From Latin America’s lost decade in the 1980s to the more recent Greek crisis, there are plenty of painful reminders of what happens when countries cannot service their debts. A global debt crisis today will push millions of people into unemployment and fuel instability and violence around the world. Many will seek jobs abroad, potentially overwhelming border-control and immigration systems in Europe and North America. Another costly migration crisis will divert attention away from the urgent need to address climate change. Such humanitarian emergencies are becoming the new norm.
This nightmare scenario is avoidable if we act now. The origins of today’s looming debt crisis are easy to understand. Owing to quantitative easing, the public debt (mostly sovereign bonds) of low- and middle-income countries has more than tripled since the 2008 global financial crisis. Sovereign bonds are riskier than ‘official’ debt from multilateral institutions and developed-country aid agencies because creditors can dump them on a whim, triggering a sharp currency depreciation and other far-reaching economic disruptions.
Back in June 2013, we worried that “shortsighted financial markets, working with shortsighted governments” were “laying the groundwork for the world’s next debt crisis” (Stiglitz and Rashid 2013). Now, the day of reckoning has come. This past March, the United Nations called for debt relief for the world’s least-developed countries. Several G20 countries and the IMF have suspended debt service for the year and have called upon private creditors to follow suit.
Unsurprisingly, these calls have fallen on deaf ears. The newly formed Africa Private Creditor Working Group, for example, has already rejected the idea of modest but broad-based debt relief for poor countries.1 As a result, much, if not most, of the benefits of debt relief from official creditors will accrue to the private creditors who are unwilling to provide any debt relief.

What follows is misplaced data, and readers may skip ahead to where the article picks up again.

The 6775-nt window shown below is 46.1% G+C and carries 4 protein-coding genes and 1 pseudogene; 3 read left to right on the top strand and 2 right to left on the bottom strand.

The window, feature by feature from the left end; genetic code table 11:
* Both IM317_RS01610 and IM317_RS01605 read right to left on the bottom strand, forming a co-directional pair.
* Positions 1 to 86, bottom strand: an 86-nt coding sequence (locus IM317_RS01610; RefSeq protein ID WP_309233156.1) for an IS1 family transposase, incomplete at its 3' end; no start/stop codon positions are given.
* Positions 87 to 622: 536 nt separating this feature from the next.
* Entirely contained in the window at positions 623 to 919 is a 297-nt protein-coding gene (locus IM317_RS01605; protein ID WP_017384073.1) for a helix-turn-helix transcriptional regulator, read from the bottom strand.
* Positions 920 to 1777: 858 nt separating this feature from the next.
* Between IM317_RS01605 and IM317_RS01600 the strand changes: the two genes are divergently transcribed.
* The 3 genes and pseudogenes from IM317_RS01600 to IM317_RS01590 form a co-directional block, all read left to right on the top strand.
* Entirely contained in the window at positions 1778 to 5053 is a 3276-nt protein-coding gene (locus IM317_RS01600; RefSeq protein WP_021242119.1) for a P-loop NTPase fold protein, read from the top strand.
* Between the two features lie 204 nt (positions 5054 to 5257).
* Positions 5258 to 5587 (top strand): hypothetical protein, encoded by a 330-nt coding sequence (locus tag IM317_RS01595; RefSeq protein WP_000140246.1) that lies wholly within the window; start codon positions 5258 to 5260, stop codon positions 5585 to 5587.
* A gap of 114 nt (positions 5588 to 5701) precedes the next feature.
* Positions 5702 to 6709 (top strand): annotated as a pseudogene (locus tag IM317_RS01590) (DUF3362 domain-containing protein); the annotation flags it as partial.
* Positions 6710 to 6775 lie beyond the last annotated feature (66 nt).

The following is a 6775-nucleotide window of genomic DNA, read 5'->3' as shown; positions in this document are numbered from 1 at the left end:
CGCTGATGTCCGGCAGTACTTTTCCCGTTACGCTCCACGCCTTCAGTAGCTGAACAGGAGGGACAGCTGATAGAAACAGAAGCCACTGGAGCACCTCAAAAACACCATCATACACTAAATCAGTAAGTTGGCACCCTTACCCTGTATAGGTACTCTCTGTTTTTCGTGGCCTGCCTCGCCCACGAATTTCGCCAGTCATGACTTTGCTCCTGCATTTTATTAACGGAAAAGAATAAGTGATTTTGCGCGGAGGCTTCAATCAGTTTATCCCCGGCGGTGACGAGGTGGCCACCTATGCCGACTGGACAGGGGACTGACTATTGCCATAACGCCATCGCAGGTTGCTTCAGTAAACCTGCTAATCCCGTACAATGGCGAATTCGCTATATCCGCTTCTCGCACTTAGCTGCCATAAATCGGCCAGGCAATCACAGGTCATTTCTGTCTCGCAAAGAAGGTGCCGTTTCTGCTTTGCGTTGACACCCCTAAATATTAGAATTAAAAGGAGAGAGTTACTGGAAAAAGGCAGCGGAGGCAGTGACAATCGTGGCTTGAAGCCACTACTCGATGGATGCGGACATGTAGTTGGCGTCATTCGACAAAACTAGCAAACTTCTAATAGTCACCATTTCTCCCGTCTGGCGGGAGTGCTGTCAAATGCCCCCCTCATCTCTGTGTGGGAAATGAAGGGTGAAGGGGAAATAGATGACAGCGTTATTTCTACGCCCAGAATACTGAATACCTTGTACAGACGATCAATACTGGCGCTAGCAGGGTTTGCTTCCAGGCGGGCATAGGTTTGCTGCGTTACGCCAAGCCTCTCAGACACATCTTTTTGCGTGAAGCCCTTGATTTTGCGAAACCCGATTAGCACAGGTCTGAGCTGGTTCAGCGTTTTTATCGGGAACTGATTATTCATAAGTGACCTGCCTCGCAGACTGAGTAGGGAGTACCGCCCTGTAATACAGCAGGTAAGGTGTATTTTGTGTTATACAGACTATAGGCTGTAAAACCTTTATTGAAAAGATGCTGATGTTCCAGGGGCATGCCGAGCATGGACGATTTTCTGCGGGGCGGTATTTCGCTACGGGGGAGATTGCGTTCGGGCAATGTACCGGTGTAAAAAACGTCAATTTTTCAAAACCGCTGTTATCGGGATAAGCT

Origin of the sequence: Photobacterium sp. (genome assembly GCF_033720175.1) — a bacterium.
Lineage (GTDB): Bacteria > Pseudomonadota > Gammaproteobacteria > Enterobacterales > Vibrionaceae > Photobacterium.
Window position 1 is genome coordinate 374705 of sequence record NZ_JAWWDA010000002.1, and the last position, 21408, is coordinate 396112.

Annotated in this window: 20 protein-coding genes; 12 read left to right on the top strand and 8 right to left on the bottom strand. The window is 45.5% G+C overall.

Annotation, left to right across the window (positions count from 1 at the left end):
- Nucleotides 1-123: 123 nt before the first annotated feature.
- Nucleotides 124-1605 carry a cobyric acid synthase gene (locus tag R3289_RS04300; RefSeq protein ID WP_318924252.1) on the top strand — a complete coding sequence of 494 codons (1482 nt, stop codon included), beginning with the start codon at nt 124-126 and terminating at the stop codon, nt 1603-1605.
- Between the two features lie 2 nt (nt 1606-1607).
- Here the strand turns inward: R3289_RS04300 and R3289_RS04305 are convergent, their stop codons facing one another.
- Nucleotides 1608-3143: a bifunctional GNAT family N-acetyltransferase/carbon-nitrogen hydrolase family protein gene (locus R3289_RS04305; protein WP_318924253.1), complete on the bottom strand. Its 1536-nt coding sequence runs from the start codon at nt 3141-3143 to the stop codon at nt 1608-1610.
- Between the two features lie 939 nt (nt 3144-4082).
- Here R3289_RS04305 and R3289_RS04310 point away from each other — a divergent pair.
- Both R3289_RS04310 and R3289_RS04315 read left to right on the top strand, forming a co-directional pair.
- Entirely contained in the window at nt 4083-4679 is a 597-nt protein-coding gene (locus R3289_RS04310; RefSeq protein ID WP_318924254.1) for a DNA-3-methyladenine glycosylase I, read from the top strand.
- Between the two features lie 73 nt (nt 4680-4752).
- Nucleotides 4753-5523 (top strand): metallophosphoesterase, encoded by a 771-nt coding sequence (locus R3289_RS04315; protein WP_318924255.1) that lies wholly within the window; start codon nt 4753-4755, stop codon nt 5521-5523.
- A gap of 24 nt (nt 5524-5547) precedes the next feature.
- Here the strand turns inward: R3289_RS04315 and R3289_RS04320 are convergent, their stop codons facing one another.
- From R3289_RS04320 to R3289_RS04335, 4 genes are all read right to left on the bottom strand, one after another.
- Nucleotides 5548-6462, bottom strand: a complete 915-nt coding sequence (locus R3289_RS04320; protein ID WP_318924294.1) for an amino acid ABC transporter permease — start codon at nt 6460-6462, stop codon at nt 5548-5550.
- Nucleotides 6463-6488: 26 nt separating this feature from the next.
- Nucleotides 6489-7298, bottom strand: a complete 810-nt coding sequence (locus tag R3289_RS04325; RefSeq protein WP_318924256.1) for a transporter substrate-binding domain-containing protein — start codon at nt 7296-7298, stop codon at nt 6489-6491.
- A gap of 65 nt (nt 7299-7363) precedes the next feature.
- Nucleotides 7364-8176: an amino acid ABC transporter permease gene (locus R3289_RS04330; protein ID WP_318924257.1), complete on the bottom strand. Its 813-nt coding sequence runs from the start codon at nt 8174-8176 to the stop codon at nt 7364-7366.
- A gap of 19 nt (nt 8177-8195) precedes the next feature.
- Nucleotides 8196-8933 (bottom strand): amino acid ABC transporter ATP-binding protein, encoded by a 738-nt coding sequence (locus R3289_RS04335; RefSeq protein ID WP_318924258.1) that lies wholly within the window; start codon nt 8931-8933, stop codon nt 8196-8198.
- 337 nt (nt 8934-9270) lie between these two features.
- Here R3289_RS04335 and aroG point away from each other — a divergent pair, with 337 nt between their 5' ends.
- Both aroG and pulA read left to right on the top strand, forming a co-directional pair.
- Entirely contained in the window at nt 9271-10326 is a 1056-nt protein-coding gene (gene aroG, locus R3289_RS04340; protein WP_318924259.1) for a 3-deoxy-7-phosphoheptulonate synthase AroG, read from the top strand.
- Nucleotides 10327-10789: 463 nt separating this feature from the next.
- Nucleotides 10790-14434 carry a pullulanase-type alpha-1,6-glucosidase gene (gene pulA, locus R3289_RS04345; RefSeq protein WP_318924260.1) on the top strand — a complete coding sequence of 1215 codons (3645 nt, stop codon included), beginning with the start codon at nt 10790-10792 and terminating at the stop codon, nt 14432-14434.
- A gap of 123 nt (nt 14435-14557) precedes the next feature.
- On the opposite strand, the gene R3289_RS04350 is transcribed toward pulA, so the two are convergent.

The upshot is that taxpayers in creditor countries will once again end up bailing out excessive risk taking and imprudent lending by private actors. The only way to avoid this is to have a comprehensive debt standstill that includes private creditors. But without strong action from the countries in which debt contracts are written, private creditors are unlikely to accept such an arrangement. These governments therefore must invoke the doctrines of necessity and force majeure to enforce comprehensive standstills on debt service.
But standstills will not solve the systemic problem of excessive indebtedness. For that, we urgently need deep debt restructuring. History shows that for many countries, a restructuring that is too little, too late merely sets the stage for another crisis. And Argentina’s long struggle to restructure its debt in the face of recalcitrant, shortsighted, hard-headed, and hard-hearted private creditors has shown that collective-action clauses designed to facilitate restructuring are not as effective as had been hoped.
More often than not, an inadequate restructuring is followed by another restructuring within five years, with enormous suffering on the part of those in the debtor country. Even creditors lose, over the long run.
Fortunately, there is an underused alternative: voluntary sovereign debt buybacks. Debt buybacks are widespread in the corporate world, and have proved effective both in Latin America in the 1990s and, more recently, in the Greek context. And they have the advantage of avoiding the harsh terms that typically come with debt swaps.